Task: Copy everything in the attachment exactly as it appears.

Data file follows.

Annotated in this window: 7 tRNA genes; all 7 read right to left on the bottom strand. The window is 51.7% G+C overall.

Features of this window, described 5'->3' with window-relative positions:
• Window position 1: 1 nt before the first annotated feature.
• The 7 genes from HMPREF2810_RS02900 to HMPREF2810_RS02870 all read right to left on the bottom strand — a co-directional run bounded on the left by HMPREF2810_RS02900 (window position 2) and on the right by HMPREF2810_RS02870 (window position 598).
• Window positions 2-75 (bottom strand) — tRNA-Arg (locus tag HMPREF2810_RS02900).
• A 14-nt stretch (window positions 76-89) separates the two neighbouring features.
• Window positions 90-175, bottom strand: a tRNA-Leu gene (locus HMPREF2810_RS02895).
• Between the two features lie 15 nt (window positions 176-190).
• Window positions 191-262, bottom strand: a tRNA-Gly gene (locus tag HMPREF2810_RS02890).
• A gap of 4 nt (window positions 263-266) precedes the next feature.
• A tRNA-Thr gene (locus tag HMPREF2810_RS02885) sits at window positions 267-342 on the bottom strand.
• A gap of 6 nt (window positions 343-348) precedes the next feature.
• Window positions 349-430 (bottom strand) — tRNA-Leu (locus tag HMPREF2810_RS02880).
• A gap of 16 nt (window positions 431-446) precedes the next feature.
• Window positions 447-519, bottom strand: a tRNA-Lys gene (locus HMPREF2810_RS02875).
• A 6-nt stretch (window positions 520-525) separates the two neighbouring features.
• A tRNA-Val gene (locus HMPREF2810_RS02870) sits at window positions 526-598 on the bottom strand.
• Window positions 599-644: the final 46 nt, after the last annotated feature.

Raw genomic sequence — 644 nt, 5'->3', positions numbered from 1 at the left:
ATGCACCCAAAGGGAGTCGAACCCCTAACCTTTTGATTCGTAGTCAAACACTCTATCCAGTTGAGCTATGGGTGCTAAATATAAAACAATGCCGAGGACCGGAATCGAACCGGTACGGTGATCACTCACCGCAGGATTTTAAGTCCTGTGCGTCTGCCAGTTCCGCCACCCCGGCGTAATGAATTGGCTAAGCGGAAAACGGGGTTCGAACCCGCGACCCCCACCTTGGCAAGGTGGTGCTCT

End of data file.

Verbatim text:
Annotated in this window: 7 tRNA genes; all 7 read right to left on the bottom strand. The window is 51.7% G+C overall.

Features of this window, described 5'->3' with window-relative positions:
• Window position 1: 1 nt before the first annotated feature.
• The 7 genes from HMPREF2810_RS02900 to HMPREF2810_RS02870 all read right to left on the bottom strand — a co-directional run bounded on the left by HMPREF2810_RS02900 (window position 2) and on the right by HMPREF2810_RS02870 (window position 598).
• Window positions 2-75 (bottom strand) — tRNA-Arg (locus tag HMPREF2810_RS02900).
• A 14-nt stretch (window positions 76-89) separates the two neighbouring features.
• Window positions 90-175, bottom strand: a tRNA-Leu gene (locus HMPREF2810_RS02895).
• Between the two features lie 15 nt (window positions 176-190).
• Window positions 191-262, bottom strand: a tRNA-Gly gene (locus tag HMPREF2810_RS02890).
• A gap of 4 nt (window positions 263-266) precedes the next feature.
• A tRNA-Thr gene (locus tag HMPREF2810_RS02885) sits at window positions 267-342 on the bottom strand.
• A gap of 6 nt (window positions 343-348) precedes the next feature.
• Window positions 349-430 (bottom strand) — tRNA-Leu (locus tag HMPREF2810_RS02880).
• A gap of 16 nt (window positions 431-446) precedes the next feature.
• Window positions 447-519, bottom strand: a tRNA-Lys gene (locus HMPREF2810_RS02875).
• A 6-nt stretch (window positions 520-525) separates the two neighbouring features.
• A tRNA-Val gene (locus HMPREF2810_RS02870) sits at window positions 526-598 on the bottom strand.
• Window positions 599-644: the final 46 nt, after the last annotated feature.

Raw genomic sequence — 644 nt, 5'->3', positions numbered from 1 at the left:
ATGCACCCAAAGGGAGTCGAACCCCTAACCTTTTGATTCGTAGTCAAACACTCTATCCAGTTGAGCTATGGGTGCTAAATATAAAACAATGCCGAGGACCGGAATCGAACCGGTACGGTGATCACTCACCGCAGGATTTTAAGTCCTGTGCGTCTGCCAGTTCCGCCACCCCGGCGTAATGAATTGGCTAAGCGGAAAACGGGGTTCGAACCCGCGACCCCCACCTTGGCAAGGTGGTGCTCT